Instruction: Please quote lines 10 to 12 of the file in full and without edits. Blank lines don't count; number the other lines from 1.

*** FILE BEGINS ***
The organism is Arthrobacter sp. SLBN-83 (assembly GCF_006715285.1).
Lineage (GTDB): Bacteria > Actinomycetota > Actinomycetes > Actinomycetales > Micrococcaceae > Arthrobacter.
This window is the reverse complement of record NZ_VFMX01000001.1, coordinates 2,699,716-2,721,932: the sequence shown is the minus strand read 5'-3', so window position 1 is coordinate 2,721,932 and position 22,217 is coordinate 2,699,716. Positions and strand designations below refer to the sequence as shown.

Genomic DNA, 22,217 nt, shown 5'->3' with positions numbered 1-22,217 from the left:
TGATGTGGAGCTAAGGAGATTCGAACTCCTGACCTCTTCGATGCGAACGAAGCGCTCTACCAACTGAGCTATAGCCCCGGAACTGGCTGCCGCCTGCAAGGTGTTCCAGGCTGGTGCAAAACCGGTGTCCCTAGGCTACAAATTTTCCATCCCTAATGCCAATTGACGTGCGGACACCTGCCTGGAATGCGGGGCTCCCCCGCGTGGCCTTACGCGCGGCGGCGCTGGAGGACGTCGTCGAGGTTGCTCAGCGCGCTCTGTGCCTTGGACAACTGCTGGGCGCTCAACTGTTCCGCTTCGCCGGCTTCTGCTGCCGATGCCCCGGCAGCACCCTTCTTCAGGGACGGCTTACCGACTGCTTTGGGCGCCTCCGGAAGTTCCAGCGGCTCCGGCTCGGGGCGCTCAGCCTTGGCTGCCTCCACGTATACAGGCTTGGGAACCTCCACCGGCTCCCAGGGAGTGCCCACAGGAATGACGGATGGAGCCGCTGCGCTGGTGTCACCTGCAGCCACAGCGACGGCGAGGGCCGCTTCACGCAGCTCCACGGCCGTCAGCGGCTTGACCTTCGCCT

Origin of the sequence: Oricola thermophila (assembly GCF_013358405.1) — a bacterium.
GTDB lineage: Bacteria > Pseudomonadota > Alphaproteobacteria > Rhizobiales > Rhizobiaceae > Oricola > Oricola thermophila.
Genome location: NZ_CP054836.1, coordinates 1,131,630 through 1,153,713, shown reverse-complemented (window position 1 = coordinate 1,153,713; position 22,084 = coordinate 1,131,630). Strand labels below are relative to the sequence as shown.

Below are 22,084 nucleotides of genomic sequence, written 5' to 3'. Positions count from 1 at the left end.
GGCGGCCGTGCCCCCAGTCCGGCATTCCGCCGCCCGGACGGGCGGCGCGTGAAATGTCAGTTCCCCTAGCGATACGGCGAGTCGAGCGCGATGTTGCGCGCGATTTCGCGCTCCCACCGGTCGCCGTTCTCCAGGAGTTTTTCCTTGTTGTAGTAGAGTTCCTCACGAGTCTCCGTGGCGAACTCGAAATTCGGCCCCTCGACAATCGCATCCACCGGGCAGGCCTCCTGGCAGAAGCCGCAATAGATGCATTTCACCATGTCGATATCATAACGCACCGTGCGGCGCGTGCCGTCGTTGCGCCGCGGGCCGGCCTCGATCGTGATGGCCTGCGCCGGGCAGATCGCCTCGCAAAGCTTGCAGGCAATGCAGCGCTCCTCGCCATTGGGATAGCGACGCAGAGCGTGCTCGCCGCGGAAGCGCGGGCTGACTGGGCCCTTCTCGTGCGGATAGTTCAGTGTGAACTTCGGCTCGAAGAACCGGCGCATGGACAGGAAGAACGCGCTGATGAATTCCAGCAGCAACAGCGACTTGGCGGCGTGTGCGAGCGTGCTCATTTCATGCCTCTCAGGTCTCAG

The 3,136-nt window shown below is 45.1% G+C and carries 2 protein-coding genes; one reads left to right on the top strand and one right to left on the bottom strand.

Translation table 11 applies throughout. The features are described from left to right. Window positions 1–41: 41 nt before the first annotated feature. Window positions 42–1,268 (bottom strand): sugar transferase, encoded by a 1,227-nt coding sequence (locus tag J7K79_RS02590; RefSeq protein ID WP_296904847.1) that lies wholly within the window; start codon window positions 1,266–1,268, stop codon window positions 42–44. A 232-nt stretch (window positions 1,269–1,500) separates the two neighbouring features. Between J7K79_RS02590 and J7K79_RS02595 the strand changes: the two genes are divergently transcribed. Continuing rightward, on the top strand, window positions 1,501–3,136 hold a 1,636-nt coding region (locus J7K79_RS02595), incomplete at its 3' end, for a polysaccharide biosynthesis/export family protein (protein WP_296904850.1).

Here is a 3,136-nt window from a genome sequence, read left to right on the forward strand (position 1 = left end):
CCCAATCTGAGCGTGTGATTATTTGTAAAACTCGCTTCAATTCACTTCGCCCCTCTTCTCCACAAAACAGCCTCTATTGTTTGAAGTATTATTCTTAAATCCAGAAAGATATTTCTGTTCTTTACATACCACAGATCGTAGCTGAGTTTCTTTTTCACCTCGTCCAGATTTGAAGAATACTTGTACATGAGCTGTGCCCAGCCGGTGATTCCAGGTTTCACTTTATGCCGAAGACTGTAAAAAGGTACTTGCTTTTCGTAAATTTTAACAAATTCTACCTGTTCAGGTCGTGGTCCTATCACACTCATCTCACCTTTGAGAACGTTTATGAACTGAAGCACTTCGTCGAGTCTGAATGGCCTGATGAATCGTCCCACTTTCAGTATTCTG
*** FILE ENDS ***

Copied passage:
GGCGGCCGTGCCCCCAGTCCGGCATTCCGCCGCCCGGACGGGCGGCGCGTGAAATGTCAGTTCCCCTAGCGATACGGCGAGTCGAGCGCGATGTTGCGCGCGATTTCGCGCTCCCACCGGTCGCCGTTCTCCAGGAGTTTTTCCTTGTTGTAGTAGAGTTCCTCACGAGTCTCCGTGGCGAACTCGAAATTCGGCCCCTCGACAATCGCATCCACCGGGCAGGCCTCCTGGCAGAAGCCGCAATAGATGCATTTCACCATGTCGATATCATAACGCACCGTGCGGCGCGTGCCGTCGTTGCGCCGCGGGCCGGCCTCGATCGTGATGGCCTGCGCCGGGCAGATCGCCTCGCAAAGCTTGCAGGCAATGCAGCGCTCCTCGCCATTGGGATAGCGACGCAGAGCGTGCTCGCCGCGGAAGCGCGGGCTGACTGGGCCCTTCTCGTGCGGATAGTTCAGTGTGAACTTCGGCTCGAAGAACCGGCGCATGGACAGGAAGAACGCGCTGATGAATTCCAGCAGCAACAGCGACTTGGCGGCGTGTGCGAGCGTGCTCATTTCATGCCTCTCAGGTCTCAG

The 3,136-nt window shown below is 45.1% G+C and carries 2 protein-coding genes; one reads left to right on the top strand and one right to left on the bottom strand.

Translation table 11 applies throughout. The features are described from left to right. Window positions 1–41: 41 nt before the first annotated feature. Window positions 42–1,268 (bottom strand): sugar transferase, encoded by a 1,227-nt coding sequence (locus tag J7K79_RS02590; RefSeq protein ID WP_296904847.1) that lies wholly within the window; start codon window positions 1,266–1,268, stop codon window positions 42–44. A 232-nt stretch (window positions 1,269–1,500) separates the two neighbouring features. Between J7K79_RS02590 and J7K79_RS02595 the strand changes: the two genes are divergently transcribed. Continuing rightward, on the top strand, window positions 1,501–3,136 hold a 1,636-nt coding region (locus J7K79_RS02595), incomplete at its 3' end, for a polysaccharide biosynthesis/export family protein (protein WP_296904850.1).